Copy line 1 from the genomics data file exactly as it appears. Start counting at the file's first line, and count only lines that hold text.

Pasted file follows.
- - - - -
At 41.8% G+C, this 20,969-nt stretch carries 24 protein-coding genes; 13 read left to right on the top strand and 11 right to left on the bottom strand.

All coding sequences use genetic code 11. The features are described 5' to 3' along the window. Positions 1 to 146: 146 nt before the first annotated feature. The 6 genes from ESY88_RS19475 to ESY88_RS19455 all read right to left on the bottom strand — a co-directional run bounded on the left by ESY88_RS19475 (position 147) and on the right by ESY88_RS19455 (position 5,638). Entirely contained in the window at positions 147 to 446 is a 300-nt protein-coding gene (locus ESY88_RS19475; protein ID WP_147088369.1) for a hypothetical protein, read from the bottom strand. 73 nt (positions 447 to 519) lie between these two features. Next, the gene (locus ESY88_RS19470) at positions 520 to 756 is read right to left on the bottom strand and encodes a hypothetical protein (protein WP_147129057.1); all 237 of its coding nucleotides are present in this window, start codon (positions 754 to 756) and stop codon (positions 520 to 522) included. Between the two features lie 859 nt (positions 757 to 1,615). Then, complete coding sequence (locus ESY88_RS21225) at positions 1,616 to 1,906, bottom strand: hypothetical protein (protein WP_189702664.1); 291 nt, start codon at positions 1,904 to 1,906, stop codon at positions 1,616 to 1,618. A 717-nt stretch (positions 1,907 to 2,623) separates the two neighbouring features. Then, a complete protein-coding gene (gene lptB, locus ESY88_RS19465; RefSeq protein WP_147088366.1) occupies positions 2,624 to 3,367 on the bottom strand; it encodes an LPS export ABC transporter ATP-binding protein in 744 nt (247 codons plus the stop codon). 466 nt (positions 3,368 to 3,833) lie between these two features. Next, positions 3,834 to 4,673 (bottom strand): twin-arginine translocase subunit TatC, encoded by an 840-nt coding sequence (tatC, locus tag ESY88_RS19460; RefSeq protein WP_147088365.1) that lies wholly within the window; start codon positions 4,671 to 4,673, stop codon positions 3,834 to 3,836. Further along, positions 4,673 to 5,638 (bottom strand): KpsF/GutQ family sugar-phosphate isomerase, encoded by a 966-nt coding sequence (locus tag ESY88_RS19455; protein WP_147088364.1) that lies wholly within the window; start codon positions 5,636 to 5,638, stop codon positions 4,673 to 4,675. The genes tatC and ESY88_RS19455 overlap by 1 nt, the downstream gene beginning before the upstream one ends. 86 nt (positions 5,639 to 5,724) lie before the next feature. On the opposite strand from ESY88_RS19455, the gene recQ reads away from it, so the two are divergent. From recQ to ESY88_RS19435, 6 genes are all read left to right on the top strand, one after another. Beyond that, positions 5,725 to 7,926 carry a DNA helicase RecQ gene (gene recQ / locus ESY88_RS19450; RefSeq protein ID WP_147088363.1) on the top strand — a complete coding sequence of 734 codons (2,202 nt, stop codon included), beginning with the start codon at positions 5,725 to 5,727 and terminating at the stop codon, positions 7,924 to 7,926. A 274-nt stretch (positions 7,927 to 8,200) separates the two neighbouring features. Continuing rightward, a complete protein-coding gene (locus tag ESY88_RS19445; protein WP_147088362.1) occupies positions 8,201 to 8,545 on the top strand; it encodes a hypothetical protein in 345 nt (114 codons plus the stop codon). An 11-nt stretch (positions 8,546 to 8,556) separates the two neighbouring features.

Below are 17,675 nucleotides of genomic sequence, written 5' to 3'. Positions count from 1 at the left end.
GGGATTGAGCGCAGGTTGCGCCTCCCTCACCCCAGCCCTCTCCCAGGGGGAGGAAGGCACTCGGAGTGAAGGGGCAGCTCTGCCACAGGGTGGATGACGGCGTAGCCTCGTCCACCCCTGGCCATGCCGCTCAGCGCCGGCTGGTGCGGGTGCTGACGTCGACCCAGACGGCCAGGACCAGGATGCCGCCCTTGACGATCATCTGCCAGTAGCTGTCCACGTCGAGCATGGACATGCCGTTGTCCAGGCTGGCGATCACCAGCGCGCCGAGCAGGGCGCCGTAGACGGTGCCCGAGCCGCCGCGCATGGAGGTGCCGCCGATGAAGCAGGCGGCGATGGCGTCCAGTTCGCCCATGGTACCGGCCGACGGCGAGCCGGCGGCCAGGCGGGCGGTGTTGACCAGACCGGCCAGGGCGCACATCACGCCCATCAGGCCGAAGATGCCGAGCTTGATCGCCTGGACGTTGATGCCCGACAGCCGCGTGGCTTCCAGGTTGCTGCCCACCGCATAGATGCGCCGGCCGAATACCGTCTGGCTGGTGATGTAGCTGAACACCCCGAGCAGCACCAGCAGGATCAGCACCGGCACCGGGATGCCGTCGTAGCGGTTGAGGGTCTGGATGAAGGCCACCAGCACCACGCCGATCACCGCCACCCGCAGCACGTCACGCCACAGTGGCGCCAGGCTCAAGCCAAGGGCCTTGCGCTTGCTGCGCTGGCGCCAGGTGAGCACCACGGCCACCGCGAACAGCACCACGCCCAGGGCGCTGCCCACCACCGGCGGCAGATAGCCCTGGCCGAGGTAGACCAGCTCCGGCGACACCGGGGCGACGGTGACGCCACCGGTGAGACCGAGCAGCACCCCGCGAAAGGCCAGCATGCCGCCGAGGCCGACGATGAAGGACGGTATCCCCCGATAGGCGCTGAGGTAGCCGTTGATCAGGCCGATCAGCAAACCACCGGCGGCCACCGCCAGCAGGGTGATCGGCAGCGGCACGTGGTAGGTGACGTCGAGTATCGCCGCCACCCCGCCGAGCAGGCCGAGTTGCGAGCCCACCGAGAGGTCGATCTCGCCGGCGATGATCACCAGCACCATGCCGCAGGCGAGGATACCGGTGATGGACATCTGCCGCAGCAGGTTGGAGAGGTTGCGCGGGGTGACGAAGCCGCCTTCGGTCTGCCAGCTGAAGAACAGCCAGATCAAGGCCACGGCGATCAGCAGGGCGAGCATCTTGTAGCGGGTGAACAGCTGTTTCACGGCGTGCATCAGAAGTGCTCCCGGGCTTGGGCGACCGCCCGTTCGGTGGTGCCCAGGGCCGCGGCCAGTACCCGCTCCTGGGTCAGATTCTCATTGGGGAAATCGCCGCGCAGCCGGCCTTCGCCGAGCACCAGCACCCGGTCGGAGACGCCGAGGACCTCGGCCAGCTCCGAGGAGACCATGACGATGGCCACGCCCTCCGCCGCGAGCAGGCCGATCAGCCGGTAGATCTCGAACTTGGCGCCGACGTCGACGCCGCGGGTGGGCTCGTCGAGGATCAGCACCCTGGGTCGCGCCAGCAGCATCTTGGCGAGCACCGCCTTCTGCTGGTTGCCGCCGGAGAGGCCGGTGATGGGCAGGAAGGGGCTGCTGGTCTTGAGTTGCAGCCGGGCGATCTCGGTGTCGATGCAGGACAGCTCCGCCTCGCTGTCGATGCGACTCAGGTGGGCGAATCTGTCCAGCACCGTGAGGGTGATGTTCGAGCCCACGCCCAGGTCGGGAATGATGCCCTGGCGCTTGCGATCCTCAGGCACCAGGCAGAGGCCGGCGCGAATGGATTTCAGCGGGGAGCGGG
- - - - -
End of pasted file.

At 41.8% G+C, this 20,969-nt stretch carries 24 protein-coding genes; 13 read left to right on the top strand and 11 right to left on the bottom strand.